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Ralph Nader > In the Public Interest > Is a New Day Dawning for the United Auto Workers?

General Motors has lost its best unpaid lobbyist. ‘He is Leonard Woodcock who retired this month as head of the United Auto Workers (UAW).

For several years Woodcock was there whenever GM and the other Michigan auto compa­nies needed him. He defended their enormous price increases, fought incessantly before Con­gress against necessary air pollution standards, and opposed the proposed passive restraint safety standard for new automobiles. He pushed these auto company beliefs with a fervor approaching a crusade. Typical was a letter he wrote to Michigan’s Gov. William Milliken ask­ing him to oppose the air bag after GM had switched its position from being for to being against that life-saving device. On occasion he would enlist the AFL-CIO and other union allies to go on record for GM’s position.

Whatever was good for GM must be good for the auto workers was the guiding principle behind much of Woodcock’s advocacy. He spent far more time pushing for national health insurance than pushing the car makers to prevent sickness by im­proving the awful occupational disease conditions in many company plants.

YOUNGER UAW WORKERS were critical of Woodcock’s indifference to workplace conditions while some of the UAW’s staff winced more than once at Woodcock’s locking arms with big auto executives. No wonder the Wall Street Journal gave Woodcock its “fond farewell” editorial dur­ing the week he gave up the gavel to his successor, Douglas A. Fraser.

With Fraser at the helm, it could be the beginning of a new day and a broader platform for the UAW and, by stimulation, other progressively led labor unions. For Fraser rejects the kind of corpo­rate power that puts unions in a straitjacket through forcing a choice between jobs and pollu­tion controls or auto safety or occupational safety. And, his close associates report, he doesn’t like to trade off with that kind of powerplay. It was Fraser, for example, who urged Woodcock to take more interest in worker health and safety.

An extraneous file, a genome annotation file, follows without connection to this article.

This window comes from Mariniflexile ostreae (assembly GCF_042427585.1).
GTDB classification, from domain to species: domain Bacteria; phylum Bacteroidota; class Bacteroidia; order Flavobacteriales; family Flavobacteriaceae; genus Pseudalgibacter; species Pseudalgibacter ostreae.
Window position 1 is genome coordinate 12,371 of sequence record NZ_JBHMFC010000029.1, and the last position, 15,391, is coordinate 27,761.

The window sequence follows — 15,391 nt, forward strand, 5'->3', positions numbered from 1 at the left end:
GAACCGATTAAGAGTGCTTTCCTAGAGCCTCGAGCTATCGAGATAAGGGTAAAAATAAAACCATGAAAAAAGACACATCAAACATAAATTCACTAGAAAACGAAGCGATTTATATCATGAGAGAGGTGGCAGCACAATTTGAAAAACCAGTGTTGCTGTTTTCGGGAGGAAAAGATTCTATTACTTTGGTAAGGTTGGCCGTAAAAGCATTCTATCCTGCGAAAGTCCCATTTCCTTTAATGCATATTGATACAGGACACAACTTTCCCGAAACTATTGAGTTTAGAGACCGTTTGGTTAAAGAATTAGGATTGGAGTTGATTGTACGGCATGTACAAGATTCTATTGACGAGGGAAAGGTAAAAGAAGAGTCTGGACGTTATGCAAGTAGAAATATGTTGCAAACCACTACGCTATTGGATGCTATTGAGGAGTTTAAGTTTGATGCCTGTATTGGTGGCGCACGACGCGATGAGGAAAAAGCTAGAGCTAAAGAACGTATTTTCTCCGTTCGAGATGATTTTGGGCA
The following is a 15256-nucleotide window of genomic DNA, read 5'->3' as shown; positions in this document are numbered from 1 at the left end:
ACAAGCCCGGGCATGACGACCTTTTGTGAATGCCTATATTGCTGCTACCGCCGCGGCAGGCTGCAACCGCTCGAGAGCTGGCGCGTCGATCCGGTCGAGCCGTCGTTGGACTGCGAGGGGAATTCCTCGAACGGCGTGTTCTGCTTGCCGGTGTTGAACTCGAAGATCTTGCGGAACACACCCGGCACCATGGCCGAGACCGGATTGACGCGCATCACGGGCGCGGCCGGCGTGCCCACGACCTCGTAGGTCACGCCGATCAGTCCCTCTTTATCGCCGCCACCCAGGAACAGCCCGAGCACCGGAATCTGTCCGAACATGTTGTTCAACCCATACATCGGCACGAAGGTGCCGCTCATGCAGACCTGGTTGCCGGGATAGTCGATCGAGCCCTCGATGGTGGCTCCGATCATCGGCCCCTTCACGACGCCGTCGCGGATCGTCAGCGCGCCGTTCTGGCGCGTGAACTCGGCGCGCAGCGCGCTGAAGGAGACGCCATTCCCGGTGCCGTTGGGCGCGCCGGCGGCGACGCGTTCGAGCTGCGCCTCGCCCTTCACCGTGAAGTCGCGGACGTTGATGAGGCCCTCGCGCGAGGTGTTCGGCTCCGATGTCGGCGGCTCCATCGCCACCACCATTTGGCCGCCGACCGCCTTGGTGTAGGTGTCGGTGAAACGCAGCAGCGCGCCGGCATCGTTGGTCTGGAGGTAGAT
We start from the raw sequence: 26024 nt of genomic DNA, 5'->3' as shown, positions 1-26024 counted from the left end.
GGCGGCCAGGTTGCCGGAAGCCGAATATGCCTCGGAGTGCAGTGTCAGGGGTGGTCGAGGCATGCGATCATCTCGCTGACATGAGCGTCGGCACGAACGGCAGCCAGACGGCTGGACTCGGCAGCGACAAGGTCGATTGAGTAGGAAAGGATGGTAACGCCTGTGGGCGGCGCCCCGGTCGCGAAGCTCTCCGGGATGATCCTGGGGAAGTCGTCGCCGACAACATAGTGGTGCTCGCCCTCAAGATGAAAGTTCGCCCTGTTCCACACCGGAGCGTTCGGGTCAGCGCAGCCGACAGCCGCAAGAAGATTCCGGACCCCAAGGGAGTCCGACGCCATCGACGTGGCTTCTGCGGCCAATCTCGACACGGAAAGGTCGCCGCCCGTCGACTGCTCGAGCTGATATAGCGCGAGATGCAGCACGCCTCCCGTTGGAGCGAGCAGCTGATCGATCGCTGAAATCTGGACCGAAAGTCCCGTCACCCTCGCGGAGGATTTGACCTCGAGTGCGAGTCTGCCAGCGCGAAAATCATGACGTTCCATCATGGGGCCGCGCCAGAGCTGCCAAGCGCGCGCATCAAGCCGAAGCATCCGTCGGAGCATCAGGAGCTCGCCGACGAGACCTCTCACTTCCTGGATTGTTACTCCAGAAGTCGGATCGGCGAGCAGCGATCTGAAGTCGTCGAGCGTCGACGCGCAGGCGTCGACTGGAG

FRASER’S BIGGEST problem will be how to. disinherit the union’s recent corporate ideology and tunnel vision. Fortunately, he can hark back to Walter Reuther who was an articulate backer of air pollution controls, auto safety standards and consumer justice. It almost seems hard to believe that the UAW joined environmentalists. seven years ago in demanding controls so tough on auto emissions that they would phase out the internal combustion engine within five years.

Also, next year will be a record auto sales year, giving Fraser some ease from auto company lay­offs. Finally, younger union members seem to be groping for a newer and broader mission for the union. It will be up to Fraser to articulate that mis­sion for conditions inside and outside the factory plant.

There is a major initiatory role waiting for a labor leader willing to move comprehensively along the paths of corporate reform, enhanced citi­zen rights, and the basic redistribution of power necessary for a democratic society. Given the stability and comparative probity of the UAW, Douglas Fraser now has an opportunity to grasp that role. To do so will require competent manage­ment staff, young leadership development, and allies outside his union.

How this immigrant son of a Glasgow electri­cian handles his six years in office could signal important realignments and revitalizations of populist forces in America.